Heart failure used to be considered a one-way street toward infirmity, chronic illness, and ultimately death, in half of the cases, within five years. But a new study published this week shows that a plant-based diet can dramatically improve outcomes and even reverse symptoms in cases of heart failure, which is encouraging to say the least.
In the past, plant-based diets have been shown to improve the health of patients with heart disease, but this new research showed it can also improve the outcomes of patients with heart failure, by increasing blood flow, strengthening the heart's ability to pump blood to the body and allowing patients to be more active, while "lessening the effects obesity, hyperlipidemia, hypertension, and diabetes," the report finds.
Study: "Plant-Based Diet: A Potential Intervention for Heart Failure"
The study, first published in Cureus, explains that plant-based diets have a positive effect even in patients suffering from advanced-stage heart failure, often defined as the inability of the heart to pump adequate blood to the body that it needs to function. "Heart failure is one of the most common causes of morbidity and mortality in the world," the study authors write. "The disease prevalence is more than 5.5 million in the US alone and 23 million globally, the authors Faris A. Alasmre and Hammam A. Alotaibi point out.
Heart Failure Affects More Than Half a Million People a Year in the US
"Annually, more than 550,000 people are diagnosed with heart failure in the US, and "half of them die within the first five years," the authors report. That's where intervention with a plant-based diet can make a difference. The authors looked back at data from studies from the year 2000 through March 2020 and focused in on those patients with heart failure and risk factors for it. They then cross-checked patients who followed a diet that was either “vegetarian,” “vegan,” “plant-based diet,” and identified three studies that used plant-based diets as interventions, and the results in all three studies reviewed were dramatic.
In the first study, a plant-based diet improved exercise tolerance lowered their heart disease
risk factors and after just three months on a plant-based diet, the patients lost weight, lowered their BMI, as well as their LDL (so-called bad cholesterol) and improved their symptoms of angina. In all, they reduced physical limitations, which is the first step in the road to recovery.
In the second study, the researchers found that heart function improved significantly on a plant-based diet.
Specifically, the left ventricle (which pumps blood to the body and brain) gained strength and improved its ability to pump blood from the heart through the body by 35 percent–during the 60 days of being on a plant-based diet. At the end of the 60-day period, "ejection fraction" as this is called, became "normalized," and exercise tolerance increased. Patients also saw significant reductions in total cholesterol (down 32 percent), triglycerides (down 14 percent), and LDL level (down 35 percent).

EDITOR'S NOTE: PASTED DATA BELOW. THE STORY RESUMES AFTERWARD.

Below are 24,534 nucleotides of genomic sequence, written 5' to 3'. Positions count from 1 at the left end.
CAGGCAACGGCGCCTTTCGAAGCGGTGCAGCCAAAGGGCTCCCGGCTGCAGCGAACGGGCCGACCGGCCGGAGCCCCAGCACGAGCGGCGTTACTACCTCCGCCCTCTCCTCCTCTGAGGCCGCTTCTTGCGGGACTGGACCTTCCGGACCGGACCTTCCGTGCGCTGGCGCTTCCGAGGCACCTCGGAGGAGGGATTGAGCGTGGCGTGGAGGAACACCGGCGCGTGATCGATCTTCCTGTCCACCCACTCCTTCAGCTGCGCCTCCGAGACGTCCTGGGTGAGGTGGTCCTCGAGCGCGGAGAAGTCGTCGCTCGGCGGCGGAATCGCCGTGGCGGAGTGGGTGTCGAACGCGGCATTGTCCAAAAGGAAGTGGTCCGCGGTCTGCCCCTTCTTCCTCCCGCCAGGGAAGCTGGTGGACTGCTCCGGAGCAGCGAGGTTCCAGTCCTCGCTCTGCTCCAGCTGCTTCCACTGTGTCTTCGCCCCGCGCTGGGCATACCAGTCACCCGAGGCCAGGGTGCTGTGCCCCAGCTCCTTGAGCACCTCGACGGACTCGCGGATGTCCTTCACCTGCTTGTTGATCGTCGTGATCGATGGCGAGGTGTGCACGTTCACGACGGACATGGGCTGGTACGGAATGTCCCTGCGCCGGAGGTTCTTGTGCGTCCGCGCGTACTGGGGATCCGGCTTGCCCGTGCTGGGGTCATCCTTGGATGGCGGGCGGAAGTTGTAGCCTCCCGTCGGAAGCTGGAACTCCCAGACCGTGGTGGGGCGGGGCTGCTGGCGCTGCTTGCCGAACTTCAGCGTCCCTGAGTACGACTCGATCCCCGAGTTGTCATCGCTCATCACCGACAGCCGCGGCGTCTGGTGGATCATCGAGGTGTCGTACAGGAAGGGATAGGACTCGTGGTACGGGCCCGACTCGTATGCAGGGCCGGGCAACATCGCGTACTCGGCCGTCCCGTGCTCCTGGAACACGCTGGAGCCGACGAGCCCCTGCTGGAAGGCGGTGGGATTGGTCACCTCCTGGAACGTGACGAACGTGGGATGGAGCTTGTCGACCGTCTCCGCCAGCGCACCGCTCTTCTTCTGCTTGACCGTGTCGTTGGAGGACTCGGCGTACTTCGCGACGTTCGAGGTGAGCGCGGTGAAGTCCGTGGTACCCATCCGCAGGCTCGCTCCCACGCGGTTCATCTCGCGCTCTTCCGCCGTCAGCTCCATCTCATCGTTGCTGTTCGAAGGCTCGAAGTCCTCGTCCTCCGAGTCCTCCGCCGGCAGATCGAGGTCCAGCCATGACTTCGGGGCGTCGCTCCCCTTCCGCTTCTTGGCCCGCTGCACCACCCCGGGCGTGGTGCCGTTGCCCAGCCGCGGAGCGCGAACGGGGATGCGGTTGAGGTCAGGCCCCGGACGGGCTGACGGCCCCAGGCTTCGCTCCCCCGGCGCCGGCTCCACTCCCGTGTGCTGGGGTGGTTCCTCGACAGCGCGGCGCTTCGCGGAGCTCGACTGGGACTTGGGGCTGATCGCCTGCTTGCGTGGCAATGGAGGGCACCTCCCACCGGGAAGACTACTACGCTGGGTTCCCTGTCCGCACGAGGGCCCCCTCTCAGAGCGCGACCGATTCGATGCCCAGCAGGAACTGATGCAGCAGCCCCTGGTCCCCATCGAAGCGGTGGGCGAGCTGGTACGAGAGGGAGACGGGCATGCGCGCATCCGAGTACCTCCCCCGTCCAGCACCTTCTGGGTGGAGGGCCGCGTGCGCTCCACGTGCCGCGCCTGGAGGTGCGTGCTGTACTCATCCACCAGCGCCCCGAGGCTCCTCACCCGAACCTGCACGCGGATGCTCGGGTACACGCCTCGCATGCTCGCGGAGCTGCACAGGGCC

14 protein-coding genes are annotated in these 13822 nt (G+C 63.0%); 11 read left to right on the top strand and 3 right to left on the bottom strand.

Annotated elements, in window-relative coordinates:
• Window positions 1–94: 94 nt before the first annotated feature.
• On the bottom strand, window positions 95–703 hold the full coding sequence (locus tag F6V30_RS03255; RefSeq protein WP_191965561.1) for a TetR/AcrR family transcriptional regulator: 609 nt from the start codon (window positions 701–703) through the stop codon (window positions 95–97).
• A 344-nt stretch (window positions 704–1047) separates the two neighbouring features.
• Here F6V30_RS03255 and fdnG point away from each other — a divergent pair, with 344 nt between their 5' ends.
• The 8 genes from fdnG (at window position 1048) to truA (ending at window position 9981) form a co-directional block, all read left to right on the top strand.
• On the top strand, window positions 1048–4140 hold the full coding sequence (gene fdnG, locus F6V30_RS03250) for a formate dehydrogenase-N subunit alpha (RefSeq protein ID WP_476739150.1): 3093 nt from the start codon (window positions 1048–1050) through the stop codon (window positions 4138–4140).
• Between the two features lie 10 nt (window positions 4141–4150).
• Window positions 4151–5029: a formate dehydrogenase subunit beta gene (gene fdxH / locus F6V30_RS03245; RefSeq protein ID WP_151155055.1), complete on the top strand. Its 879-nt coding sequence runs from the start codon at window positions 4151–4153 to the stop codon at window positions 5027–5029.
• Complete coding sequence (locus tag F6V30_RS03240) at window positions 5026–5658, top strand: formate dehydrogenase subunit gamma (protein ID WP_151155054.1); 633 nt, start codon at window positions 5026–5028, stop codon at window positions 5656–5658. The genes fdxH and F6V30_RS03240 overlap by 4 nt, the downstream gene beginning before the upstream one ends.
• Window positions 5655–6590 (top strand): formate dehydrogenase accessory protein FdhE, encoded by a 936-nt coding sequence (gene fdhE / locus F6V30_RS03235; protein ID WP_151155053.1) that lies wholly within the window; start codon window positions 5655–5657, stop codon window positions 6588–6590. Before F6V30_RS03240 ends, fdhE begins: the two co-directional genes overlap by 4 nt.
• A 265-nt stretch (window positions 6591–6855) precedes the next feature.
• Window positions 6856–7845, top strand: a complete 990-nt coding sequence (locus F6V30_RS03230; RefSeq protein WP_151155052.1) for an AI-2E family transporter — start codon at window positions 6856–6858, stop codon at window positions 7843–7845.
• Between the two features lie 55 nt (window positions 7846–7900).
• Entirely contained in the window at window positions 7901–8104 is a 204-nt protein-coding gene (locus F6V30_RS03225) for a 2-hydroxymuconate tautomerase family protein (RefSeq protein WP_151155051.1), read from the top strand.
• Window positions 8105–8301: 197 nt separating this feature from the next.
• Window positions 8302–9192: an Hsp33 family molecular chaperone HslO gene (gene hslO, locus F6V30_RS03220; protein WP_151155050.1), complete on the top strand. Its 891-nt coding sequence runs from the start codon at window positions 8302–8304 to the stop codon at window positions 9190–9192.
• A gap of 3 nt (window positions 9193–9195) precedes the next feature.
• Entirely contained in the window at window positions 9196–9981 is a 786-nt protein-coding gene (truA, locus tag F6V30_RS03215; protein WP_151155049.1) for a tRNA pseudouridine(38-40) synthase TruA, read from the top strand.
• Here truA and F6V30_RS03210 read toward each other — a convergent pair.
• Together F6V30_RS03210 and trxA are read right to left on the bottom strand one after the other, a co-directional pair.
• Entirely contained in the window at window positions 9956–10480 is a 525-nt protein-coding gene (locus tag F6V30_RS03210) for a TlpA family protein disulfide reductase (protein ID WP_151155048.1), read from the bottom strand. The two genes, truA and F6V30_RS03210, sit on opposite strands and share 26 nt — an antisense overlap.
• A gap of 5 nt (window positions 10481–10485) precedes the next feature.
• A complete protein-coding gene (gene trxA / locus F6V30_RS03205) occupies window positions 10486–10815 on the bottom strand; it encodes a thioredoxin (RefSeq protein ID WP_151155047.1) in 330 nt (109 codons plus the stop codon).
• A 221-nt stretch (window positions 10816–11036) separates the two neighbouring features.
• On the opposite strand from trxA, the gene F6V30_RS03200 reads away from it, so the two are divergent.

The third study measured whether patients who were put on a plant-based diet for 79 days, could change the outcome of congestive heart failure and again the improvements were dramatic. The patients showed a 92% improvement in blood flow from the heart, while the mass of their enlarged heart reduced in size 21%, a healthy sign. Their hearts' ability to pump also improved by 62% as blood flow per "stroke" increased from 22 percent to 42.2 percent. These are significant improvements for patients who in the past would have been treated with medicine to try to achieve the same level of gains. Results of all three studies proved so dramatic that clinical care workers are being recommended to put heart failure patients on a plant-based diet.
“A number of small studies in the past 2 decades show a consistent positive clinical and risk factor improvements in patients with heart failure,” the study's authors concluded. “These findings, although in small samples, can lead the way for more interventional studies with more rigorous design to shed more light on the effects of a plant-based diet on heart failure as a clinical intervention.”The studies were a small base of 50 patients, and review studies are not considered as reliable as clinical trials, but the evidence all points to the fact that plant-based diets can lead to dramatic and measurable improvements among cardiac patients experiencing heart failure.
>More than one doctor has advocated that hospitals serve plant-based foods to patients but Dr. Saray Stancic has made a documentary, CodeBlue, to bring attention to the fact that nutrition is not used in hospitals as a medical treatment for anyone admitted with heart disease.